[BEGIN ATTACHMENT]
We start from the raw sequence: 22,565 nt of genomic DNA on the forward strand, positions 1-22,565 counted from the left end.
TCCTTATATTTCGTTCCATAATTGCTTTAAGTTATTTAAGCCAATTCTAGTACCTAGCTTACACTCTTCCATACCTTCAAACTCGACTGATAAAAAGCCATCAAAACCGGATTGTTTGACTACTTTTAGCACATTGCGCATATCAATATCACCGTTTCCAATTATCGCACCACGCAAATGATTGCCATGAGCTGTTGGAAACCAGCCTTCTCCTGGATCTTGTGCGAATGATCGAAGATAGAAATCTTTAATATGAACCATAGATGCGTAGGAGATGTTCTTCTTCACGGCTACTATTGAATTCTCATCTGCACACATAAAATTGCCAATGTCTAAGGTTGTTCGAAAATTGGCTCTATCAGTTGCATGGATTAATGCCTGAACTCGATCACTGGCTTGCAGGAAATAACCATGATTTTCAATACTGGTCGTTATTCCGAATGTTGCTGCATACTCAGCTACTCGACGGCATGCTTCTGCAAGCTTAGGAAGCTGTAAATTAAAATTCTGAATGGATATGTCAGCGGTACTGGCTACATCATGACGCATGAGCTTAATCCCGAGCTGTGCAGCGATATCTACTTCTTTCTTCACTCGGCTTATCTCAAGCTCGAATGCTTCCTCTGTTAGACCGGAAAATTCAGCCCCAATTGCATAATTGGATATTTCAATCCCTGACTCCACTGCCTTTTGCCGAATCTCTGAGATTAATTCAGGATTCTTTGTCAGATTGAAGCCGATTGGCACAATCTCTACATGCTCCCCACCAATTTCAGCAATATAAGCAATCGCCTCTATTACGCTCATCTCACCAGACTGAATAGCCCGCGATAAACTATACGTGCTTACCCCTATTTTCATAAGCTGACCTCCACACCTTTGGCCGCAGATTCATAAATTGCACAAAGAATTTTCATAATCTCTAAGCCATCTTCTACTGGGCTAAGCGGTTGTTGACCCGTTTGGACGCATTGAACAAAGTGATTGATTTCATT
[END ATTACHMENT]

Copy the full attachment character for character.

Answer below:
We start from the raw sequence: 22,565 nt of genomic DNA on the forward strand, positions 1-22,565 counted from the left end.
TCCTTATATTTCGTTCCATAATTGCTTTAAGTTATTTAAGCCAATTCTAGTACCTAGCTTACACTCTTCCATACCTTCAAACTCGACTGATAAAAAGCCATCAAAACCGGATTGTTTGACTACTTTTAGCACATTGCGCATATCAATATCACCGTTTCCAATTATCGCACCACGCAAATGATTGCCATGAGCTGTTGGAAACCAGCCTTCTCCTGGATCTTGTGCGAATGATCGAAGATAGAAATCTTTAATATGAACCATAGATGCGTAGGAGATGTTCTTCTTCACGGCTACTATTGAATTCTCATCTGCACACATAAAATTGCCAATGTCTAAGGTTGTTCGAAAATTGGCTCTATCAGTTGCATGGATTAATGCCTGAACTCGATCACTGGCTTGCAGGAAATAACCATGATTTTCAATACTGGTCGTTATTCCGAATGTTGCTGCATACTCAGCTACTCGACGGCATGCTTCTGCAAGCTTAGGAAGCTGTAAATTAAAATTCTGAATGGATATGTCAGCGGTACTGGCTACATCATGACGCATGAGCTTAATCCCGAGCTGTGCAGCGATATCTACTTCTTTCTTCACTCGGCTTATCTCAAGCTCGAATGCTTCCTCTGTTAGACCGGAAAATTCAGCCCCAATTGCATAATTGGATATTTCAATCCCTGACTCCACTGCCTTTTGCCGAATCTCTGAGATTAATTCAGGATTCTTTGTCAGATTGAAGCCGATTGGCACAATCTCTACATGCTCCCCACCAATTTCAGCAATATAAGCAATCGCCTCTATTACGCTCATCTCACCAGACTGAATAGCCCGCGATAAACTATACGTGCTTACCCCTATTTTCATAAGCTGACCTCCACACCTTTGGCCGCAGATTCATAAATTGCACAAAGAATTTTCATAATCTCTAAGCCATCTTCTACTGGGCTAAGCGGTTGTTGACCCGTTTGGACGCATTGAACAAAGTGATTGATTTCATT